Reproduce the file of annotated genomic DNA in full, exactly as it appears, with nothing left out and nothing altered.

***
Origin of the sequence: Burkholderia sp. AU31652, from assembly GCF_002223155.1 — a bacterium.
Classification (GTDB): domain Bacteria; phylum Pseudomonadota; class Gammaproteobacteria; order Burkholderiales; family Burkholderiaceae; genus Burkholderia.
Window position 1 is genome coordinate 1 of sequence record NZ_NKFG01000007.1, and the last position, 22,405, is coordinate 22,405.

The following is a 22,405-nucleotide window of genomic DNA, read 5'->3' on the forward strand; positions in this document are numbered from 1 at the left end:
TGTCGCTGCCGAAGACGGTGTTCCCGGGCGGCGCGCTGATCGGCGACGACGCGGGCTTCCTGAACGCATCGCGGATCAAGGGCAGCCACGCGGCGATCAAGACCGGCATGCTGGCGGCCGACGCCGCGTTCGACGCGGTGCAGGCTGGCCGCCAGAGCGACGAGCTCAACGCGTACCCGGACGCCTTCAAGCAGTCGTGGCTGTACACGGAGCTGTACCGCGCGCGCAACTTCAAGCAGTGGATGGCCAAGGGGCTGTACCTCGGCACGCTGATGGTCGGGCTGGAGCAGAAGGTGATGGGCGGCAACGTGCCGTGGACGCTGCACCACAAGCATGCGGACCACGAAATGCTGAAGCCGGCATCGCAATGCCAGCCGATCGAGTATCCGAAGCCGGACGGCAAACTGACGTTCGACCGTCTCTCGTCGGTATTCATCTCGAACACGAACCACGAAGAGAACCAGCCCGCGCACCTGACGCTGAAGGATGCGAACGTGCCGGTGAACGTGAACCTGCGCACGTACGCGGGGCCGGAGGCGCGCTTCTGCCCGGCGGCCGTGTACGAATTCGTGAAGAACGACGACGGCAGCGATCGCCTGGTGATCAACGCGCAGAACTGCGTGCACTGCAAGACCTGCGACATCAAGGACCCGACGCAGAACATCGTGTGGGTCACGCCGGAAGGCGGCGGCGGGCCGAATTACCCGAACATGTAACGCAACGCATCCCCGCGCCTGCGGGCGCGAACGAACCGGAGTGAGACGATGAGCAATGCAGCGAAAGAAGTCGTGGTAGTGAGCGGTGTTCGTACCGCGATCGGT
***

Origin of the sequence: Burkholderia sp. AU31652, from assembly GCF_002223155.1 — a bacterium.
Classification (GTDB): domain Bacteria; phylum Pseudomonadota; class Gammaproteobacteria; order Burkholderiales; family Burkholderiaceae; genus Burkholderia.
Window position 1 is genome coordinate 1 of sequence record NZ_NKFG01000007.1, and the last position, 22,405, is coordinate 22,405.

The following is a 22,405-nucleotide window of genomic DNA, read 5'->3' on the forward strand; positions in this document are numbered from 1 at the left end:
TGTCGCTGCCGAAGACGGTGTTCCCGGGCGGCGCGCTGATCGGCGACGACGCGGGCTTCCTGAACGCATCGCGGATCAAGGGCAGCCACGCGGCGATCAAGACCGGCATGCTGGCGGCCGACGCCGCGTTCGACGCGGTGCAGGCTGGCCGCCAGAGCGACGAGCTCAACGCGTACCCGGACGCCTTCAAGCAGTCGTGGCTGTACACGGAGCTGTACCGCGCGCGCAACTTCAAGCAGTGGATGGCCAAGGGGCTGTACCTCGGCACGCTGATGGTCGGGCTGGAGCAGAAGGTGATGGGCGGCAACGTGCCGTGGACGCTGCACCACAAGCATGCGGACCACGAAATGCTGAAGCCGGCATCGCAATGCCAGCCGATCGAGTATCCGAAGCCGGACGGCAAACTGACGTTCGACCGTCTCTCGTCGGTATTCATCTCGAACACGAACCACGAAGAGAACCAGCCCGCGCACCTGACGCTGAAGGATGCGAACGTGCCGGTGAACGTGAACCTGCGCACGTACGCGGGGCCGGAGGCGCGCTTCTGCCCGGCGGCCGTGTACGAATTCGTGAAGAACGACGACGGCAGCGATCGCCTGGTGATCAACGCGCAGAACTGCGTGCACTGCAAGACCTGCGACATCAAGGACCCGACGCAGAACATCGTGTGGGTCACGCCGGAAGGCGGCGGCGGGCCGAATTACCCGAACATGTAACGCAACGCATCCCCGCGCCTGCGGGCGCGAACGAACCGGAGTGAGACGATGAGCAATGCAGCGAAAGAAGTCGTGGTAGTGAGCGGTGTTCGTACCGCGATCGGT